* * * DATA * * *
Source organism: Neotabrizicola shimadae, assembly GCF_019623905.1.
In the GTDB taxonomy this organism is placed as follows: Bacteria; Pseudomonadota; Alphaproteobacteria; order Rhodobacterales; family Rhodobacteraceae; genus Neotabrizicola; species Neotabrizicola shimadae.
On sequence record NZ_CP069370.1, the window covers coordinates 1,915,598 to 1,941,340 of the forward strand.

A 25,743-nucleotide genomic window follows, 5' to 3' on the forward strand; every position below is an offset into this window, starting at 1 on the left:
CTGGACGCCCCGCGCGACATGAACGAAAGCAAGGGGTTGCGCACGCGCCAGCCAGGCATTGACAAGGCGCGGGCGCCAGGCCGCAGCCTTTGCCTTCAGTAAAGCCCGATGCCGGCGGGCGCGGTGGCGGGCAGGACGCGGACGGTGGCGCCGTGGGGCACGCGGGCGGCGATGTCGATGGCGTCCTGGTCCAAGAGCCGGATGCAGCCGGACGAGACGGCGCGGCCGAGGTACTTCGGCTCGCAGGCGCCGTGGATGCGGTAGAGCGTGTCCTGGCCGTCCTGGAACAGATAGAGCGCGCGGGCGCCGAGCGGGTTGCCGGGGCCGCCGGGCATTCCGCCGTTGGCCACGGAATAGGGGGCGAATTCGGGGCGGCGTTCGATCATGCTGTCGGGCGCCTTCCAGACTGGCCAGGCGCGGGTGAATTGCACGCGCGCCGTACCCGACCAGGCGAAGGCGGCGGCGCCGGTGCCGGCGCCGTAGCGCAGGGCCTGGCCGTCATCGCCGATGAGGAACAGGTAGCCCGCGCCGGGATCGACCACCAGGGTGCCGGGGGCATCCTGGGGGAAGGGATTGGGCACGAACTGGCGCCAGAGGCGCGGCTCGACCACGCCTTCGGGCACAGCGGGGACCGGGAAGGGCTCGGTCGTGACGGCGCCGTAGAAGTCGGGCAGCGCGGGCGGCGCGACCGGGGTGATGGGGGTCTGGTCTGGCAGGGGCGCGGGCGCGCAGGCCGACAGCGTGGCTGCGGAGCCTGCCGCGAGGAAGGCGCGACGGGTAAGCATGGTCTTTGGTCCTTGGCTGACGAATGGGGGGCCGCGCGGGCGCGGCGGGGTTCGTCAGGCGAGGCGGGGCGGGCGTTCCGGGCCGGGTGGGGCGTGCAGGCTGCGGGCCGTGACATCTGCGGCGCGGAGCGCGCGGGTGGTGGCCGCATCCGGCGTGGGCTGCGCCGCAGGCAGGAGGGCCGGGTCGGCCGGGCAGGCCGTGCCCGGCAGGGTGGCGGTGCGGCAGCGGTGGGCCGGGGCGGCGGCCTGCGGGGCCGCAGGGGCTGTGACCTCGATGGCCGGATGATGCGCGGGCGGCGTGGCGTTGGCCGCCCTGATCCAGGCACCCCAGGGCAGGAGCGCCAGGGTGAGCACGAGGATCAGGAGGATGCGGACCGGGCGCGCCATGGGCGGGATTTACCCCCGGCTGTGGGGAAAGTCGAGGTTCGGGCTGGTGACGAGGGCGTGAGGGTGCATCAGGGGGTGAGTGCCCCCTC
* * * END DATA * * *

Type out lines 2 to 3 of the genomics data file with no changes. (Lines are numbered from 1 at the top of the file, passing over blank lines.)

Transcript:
In the GTDB taxonomy this organism is placed as follows: Bacteria; Pseudomonadota; Alphaproteobacteria; order Rhodobacterales; family Rhodobacteraceae; genus Neotabrizicola; species Neotabrizicola shimadae.
On sequence record NZ_CP069370.1, the window covers coordinates 1,915,598 to 1,941,340 of the forward strand.